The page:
Possibly one of the largest debates (apart from the bank controversy) of the Jackson era was the controversy over nullification. President Jackson and John C. Calhoun, his vice-president, locked horns over the idea that each state possessed the right to nullify, within its borders, federals laws it deemed unconstitutional. The issue was spurred by the Tariff of 1828 which imposed a high protective duty that favored western agriculture and northern manufacturing but forced Southerners to pay more for manufactured goods. Moreover, the tariff threatened to reduce the sale of British textile products to the U.S. and, in turn, lower British demand for cotton. Calhoun encouraged Southern states to nullify the tariff within their borders as, he believed, only tariffs that raised r...
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..., Jackson and his loyal Democrats still believed that their position was justified.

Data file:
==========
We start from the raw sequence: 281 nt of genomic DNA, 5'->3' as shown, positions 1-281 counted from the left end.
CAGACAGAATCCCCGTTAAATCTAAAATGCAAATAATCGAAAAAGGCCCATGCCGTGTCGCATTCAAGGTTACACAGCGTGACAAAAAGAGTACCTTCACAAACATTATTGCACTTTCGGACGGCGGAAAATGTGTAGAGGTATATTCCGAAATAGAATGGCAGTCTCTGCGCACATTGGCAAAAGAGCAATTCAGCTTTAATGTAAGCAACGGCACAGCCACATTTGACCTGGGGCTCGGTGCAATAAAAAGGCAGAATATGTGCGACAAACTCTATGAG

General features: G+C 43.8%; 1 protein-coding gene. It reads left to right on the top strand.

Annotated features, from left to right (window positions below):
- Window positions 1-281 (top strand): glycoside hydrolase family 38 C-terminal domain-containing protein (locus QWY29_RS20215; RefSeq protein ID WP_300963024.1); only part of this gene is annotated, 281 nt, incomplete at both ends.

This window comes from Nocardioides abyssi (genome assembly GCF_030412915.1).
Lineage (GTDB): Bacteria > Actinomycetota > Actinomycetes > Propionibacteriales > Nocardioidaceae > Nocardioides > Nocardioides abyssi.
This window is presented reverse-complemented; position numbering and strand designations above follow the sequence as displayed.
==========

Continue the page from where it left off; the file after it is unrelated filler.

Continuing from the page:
What began as a crucial age in United States politics and American advancement ended with nothing more than a struggling economy and increased sectional conflicts. President Andrew Jackson and his loyal Democratic party, upon being elected, took a self-proclaimed position as the guardians of the United States Constitution, state’s rights, individual liberties, and America’s revered economic system. These ideologies, though, proved to be inconsistent with the actions taken by Jackson and his supporters. Such political mistakes like the nullification controversy and the political war over the Bank of the United States proved to be crucial blows to the American System which, fueled by sectional tensions, slowly descended into the deadliest conflict of American History, the Civil War.
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